The Central Statistics Office has confirmed that it will not be continuing with a project to track the cost of insurance for businesses and voluntary groups.

In January 2018, the CSO was tasked by the Government Cost of Insurance Working Group to consider the feasibility of collecting price information on the cost of insurance to businesses, specifically employers' liability and public liability.

The CSO published a report in January 2019, which recommended that a pilot project be initiated to examine a solution that involved automating the submission of premium quotation requests to the online pricing portals of the insurance companies.

While the CSO said the pilot project made progress from a "technical perspective", it confirmed that it has concluded the project and it will not meet the data needs originally identified by the CIWG.

Reacting to the news, Peter Boland, Director of the Alliance for Insurance Reform, said that since the Central Bank abolished the Blue Book in 2015, there has been no data oversight of the Irish insurance market for businesses or voluntary groups.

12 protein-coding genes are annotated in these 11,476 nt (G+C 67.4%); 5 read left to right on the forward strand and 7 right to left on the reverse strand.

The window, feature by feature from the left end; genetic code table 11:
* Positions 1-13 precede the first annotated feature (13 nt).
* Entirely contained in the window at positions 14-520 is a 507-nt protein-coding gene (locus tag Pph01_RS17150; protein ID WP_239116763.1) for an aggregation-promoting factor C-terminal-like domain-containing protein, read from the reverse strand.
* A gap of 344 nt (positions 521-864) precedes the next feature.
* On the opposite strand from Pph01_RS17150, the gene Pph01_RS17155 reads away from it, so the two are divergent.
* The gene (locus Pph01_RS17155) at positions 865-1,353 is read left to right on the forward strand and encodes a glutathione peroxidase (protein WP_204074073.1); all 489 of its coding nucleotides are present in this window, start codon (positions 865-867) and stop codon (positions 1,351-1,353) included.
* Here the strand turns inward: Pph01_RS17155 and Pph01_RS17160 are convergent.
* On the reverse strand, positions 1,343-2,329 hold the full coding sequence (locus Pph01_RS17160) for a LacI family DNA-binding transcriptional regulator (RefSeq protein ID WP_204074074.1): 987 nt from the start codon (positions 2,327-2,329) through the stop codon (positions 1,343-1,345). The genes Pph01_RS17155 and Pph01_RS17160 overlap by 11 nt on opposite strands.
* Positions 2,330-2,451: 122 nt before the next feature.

"While the work of the National Claims Information Database on motor insurance is welcome and has been a revelation, small businesses, charities, sports  and cultural organisations and community groups have no clarity as to why their premiums have rocketed in the last five years, to the extent that many are faced with not being able to afford to reopen post-Covid19," he said.

The National Claims Information Database is due to publish its first liability report in the first half of 2021.

Mr Boland is urging the Government cabinet sub group on insurance reform to ensure that this happens early in the year.

"There must be nowhere to hide for the vested interests who have used this data void so much to their advantage over the last five years. Transparency is a matter of absolute urgency now," he said.